But only 4 percent said they used alternative fees for more than half of their work with outside counsel. The bulk of respondents — 68 percent — said they use alternative fees for 10 percent of work or less.

Still, alternative-fee use has increased from 2008 survey results, when 78 percent of respondents said 10 percent or less of their outside counsel spending was structured around alternative-billing arrangements.”

Ms. Petty then quoted two corporate legal officers regarding their experiences with AFAs, as follows:

“Ronald E. Potempa, associate general counsel at Infor Global Solutions (Michigan), Inc., said his company had tried blended rates and found that they sometimes did not work out well because outside counsel spend less time on the matter.

‘Quite frankly, at the end of the day, we were just glad to get back to normal billing,’ Potempa said.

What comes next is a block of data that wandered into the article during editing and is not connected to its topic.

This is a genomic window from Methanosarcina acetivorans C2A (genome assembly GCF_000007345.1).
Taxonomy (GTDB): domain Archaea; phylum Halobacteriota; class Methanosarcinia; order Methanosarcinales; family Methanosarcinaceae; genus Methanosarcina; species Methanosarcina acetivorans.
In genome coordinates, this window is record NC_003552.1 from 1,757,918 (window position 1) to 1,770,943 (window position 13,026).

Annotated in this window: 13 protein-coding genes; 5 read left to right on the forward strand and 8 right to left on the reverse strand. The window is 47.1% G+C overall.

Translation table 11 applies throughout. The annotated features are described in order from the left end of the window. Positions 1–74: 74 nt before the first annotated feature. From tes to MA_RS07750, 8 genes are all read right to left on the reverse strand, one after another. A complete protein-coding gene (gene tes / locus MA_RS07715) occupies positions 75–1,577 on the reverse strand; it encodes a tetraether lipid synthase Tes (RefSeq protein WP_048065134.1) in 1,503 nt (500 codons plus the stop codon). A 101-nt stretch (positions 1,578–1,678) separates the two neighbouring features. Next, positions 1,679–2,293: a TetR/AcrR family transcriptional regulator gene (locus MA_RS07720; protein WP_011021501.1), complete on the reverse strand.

Alternative billing rarely works for PepsiAmericas Inc., said the company’s senior vice president of legal and government affairs, W. Scott Nehs.

Because the company operates across state and country lines, alternative billing can make matters too complicated, Nehs said. In other words, he said, ‘the juice isn’t worth the squeeze.’”

I really like the way Mr. Nehs put it: “The juice isn’t worth the squeeze.”

I’m sure we will see more AFAs, but hourly billing is here to stay.


Hourly Billing vs AFAs — Redux

March 3, 2010

An extraordinary piece is in the current month’s issue of Corporate Counsel magazine. It is an interview with Richard Baer, the General Counsel of Qwest Communications. Qwest was on the leading edge of companies looking at the possibility of implementing alternative fee arrangements with its lawyers but Mr. Baer has concluded that billable hours are generally better for Qwest than AFAs.